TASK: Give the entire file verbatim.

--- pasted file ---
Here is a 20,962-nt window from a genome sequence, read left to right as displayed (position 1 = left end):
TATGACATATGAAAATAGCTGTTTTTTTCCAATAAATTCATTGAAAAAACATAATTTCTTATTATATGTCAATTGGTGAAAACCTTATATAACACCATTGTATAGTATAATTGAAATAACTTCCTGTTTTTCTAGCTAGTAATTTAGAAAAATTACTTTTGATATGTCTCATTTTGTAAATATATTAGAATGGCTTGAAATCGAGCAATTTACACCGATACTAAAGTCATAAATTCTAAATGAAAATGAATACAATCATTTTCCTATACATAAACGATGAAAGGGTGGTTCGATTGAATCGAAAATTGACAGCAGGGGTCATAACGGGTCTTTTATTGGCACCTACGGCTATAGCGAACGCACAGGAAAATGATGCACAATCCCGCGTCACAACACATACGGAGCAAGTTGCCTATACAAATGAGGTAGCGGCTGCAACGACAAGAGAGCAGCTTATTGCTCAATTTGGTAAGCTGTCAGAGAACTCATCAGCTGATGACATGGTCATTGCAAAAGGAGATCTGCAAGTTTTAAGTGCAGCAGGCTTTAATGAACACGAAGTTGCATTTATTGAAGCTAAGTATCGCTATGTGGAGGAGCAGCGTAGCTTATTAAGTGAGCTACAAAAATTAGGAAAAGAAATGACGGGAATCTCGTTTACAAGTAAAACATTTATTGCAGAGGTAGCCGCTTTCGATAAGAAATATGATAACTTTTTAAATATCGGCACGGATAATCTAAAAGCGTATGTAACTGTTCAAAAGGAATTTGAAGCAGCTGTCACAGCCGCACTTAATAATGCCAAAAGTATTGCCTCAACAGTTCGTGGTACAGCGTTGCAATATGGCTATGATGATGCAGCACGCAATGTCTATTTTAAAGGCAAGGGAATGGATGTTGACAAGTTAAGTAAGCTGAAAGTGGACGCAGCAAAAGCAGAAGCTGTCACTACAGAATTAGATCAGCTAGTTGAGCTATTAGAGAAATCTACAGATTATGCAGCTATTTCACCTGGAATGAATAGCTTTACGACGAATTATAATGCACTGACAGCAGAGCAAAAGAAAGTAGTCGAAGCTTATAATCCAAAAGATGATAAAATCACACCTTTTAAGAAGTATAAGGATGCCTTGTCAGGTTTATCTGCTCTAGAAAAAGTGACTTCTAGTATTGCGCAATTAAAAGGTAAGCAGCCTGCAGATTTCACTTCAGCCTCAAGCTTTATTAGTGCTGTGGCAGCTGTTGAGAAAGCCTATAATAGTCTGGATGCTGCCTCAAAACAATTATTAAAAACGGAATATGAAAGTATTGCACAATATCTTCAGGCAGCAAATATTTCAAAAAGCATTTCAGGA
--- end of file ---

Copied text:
Here is a 20,962-nt window from a genome sequence, read left to right as displayed (position 1 = left end):
TATGACATATGAAAATAGCTGTTTTTTTCCAATAAATTCATTGAAAAAACATAATTTCTTATTATATGTCAATTGGTGAAAACCTTATATAACACCATTGTATAGTATAATTGAAATAACTTCCTGTTTTTCTAGCTAGTAATTTAGAAAAATTACTTTTGATATGTCTCATTTTGTAAATATATTAGAATGGCTTGAAATCGAGCAATTTACACCGATACTAAAGTCATAAATTCTAAATGAAAATGAATACAATCATTTTCCTATACATAAACGATGAAAGGGTGGTTCGATTGAATCGAAAATTGACAGCAGGGGTCATAACGGGTCTTTTATTGGCACCTACGGCTATAGCGAACGCACAGGAAAATGATGCACAATCCCGCGTCACAACACATACGGAGCAAGTTGCCTATACAAATGAGGTAGCGGCTGCAACGACAAGAGAGCAGCTTATTGCTCAATTTGGTAAGCTGTCAGAGAACTCATCAGCTGATGACATGGTCATTGCAAAAGGAGATCTGCAAGTTTTAAGTGCAGCAGGCTTTAATGAACACGAAGTTGCATTTATTGAAGCTAAGTATCGCTATGTGGAGGAGCAGCGTAGCTTATTAAGTGAGCTACAAAAATTAGGAAAAGAAATGACGGGAATCTCGTTTACAAGTAAAACATTTATTGCAGAGGTAGCCGCTTTCGATAAGAAATATGATAACTTTTTAAATATCGGCACGGATAATCTAAAAGCGTATGTAACTGTTCAAAAGGAATTTGAAGCAGCTGTCACAGCCGCACTTAATAATGCCAAAAGTATTGCCTCAACAGTTCGTGGTACAGCGTTGCAATATGGCTATGATGATGCAGCACGCAATGTCTATTTTAAAGGCAAGGGAATGGATGTTGACAAGTTAAGTAAGCTGAAAGTGGACGCAGCAAAAGCAGAAGCTGTCACTACAGAATTAGATCAGCTAGTTGAGCTATTAGAGAAATCTACAGATTATGCAGCTATTTCACCTGGAATGAATAGCTTTACGACGAATTATAATGCACTGACAGCAGAGCAAAAGAAAGTAGTCGAAGCTTATAATCCAAAAGATGATAAAATCACACCTTTTAAGAAGTATAAGGATGCCTTGTCAGGTTTATCTGCTCTAGAAAAAGTGACTTCTAGTATTGCGCAATTAAAAGGTAAGCAGCCTGCAGATTTCACTTCAGCCTCAAGCTTTATTAGTGCTGTGGCAGCTGTTGAGAAAGCCTATAATAGTCTGGATGCTGCCTCAAAACAATTATTAAAAACGGAATATGAAAGTATTGCACAATATCTTCAGGCAGCAAATATTTCAAAAAGCATTTCAGGA